This weekend, Preece will travel to Connecticut’s Thompson Speedway for the annual Icebreaker, the in-earnest season-opening event for Modified racing in the Northeast. He will have designed his car’s setup and devised a plan that will put him in the best position to claim his 16th career Whelen Tour victory. The grandstands will be packed with fans that purchased their tickets with the knowledge that Preece is one of the race’s heavy favorites, a driver to watch. In essence, nothing has changed after one of their heroes did right by his one shot. Alas.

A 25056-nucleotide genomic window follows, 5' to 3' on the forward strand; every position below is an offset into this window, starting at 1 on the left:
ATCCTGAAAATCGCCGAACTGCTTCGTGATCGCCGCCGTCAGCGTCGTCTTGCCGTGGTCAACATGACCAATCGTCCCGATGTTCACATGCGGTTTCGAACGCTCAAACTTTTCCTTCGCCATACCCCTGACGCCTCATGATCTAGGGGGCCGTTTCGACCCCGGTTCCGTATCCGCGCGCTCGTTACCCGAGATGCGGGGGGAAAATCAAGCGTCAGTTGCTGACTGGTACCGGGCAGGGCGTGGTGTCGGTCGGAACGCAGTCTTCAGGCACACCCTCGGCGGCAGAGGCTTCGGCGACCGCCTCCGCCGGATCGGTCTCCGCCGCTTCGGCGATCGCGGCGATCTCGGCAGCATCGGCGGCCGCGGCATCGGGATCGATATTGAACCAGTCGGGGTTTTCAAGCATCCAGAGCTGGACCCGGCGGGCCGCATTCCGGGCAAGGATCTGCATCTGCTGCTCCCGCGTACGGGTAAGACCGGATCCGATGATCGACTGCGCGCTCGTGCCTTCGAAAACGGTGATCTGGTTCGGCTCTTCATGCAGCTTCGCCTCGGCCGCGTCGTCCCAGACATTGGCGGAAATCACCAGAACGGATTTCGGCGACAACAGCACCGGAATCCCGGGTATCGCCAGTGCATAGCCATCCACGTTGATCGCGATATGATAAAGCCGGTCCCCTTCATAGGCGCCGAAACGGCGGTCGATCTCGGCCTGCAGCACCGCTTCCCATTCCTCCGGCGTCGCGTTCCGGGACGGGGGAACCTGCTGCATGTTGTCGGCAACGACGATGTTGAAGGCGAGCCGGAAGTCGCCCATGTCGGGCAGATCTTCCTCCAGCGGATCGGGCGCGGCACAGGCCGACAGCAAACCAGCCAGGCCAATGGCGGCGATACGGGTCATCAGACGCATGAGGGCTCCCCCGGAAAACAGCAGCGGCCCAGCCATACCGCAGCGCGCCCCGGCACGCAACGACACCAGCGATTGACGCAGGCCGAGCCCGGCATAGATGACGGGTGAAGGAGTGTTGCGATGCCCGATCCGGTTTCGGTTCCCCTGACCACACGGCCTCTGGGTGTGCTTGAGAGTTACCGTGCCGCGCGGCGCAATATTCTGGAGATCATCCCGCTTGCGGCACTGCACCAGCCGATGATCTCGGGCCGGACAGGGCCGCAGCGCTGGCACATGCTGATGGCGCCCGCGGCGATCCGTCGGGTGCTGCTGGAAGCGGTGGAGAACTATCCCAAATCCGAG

There’s either a hole in the logic of a storied short track maxim, or this is one big indictment on the sport itself.

_____

David Smith is the Founder of Motorsports Analytics. Follow him on Twitter at @DavidSmithMA.